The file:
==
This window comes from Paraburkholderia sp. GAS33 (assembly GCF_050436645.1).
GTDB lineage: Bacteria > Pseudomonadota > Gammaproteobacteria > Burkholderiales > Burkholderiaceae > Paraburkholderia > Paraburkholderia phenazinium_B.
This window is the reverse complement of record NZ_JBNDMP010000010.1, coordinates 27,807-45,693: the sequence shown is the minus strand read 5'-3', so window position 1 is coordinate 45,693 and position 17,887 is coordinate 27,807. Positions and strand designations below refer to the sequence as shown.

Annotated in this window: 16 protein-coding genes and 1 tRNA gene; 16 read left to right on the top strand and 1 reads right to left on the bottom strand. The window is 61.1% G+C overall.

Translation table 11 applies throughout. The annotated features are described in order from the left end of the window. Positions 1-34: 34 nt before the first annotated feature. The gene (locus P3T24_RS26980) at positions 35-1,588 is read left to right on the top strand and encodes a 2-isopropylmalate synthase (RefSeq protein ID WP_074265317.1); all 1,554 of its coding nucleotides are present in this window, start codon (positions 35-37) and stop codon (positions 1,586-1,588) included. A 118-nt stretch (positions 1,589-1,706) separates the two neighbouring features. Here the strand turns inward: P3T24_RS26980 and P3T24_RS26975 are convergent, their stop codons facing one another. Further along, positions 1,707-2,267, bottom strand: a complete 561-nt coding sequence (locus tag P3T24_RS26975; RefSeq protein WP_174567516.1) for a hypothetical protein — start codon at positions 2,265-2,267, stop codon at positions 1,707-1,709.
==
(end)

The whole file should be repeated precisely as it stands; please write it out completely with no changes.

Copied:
This window comes from Paraburkholderia sp. GAS33 (assembly GCF_050436645.1).
GTDB lineage: Bacteria > Pseudomonadota > Gammaproteobacteria > Burkholderiales > Burkholderiaceae > Paraburkholderia > Paraburkholderia phenazinium_B.
This window is the reverse complement of record NZ_JBNDMP010000010.1, coordinates 27,807-45,693: the sequence shown is the minus strand read 5'-3', so window position 1 is coordinate 45,693 and position 17,887 is coordinate 27,807. Positions and strand designations below refer to the sequence as shown.

Annotated in this window: 16 protein-coding genes and 1 tRNA gene; 16 read left to right on the top strand and 1 reads right to left on the bottom strand. The window is 61.1% G+C overall.

Translation table 11 applies throughout. The annotated features are described in order from the left end of the window. Positions 1-34: 34 nt before the first annotated feature. The gene (locus P3T24_RS26980) at positions 35-1,588 is read left to right on the top strand and encodes a 2-isopropylmalate synthase (RefSeq protein ID WP_074265317.1); all 1,554 of its coding nucleotides are present in this window, start codon (positions 35-37) and stop codon (positions 1,586-1,588) included. A 118-nt stretch (positions 1,589-1,706) separates the two neighbouring features. Here the strand turns inward: P3T24_RS26980 and P3T24_RS26975 are convergent, their stop codons facing one another. Further along, positions 1,707-2,267, bottom strand: a complete 561-nt coding sequence (locus tag P3T24_RS26975; RefSeq protein WP_174567516.1) for a hypothetical protein — start codon at positions 2,265-2,267, stop codon at positions 1,707-1,709.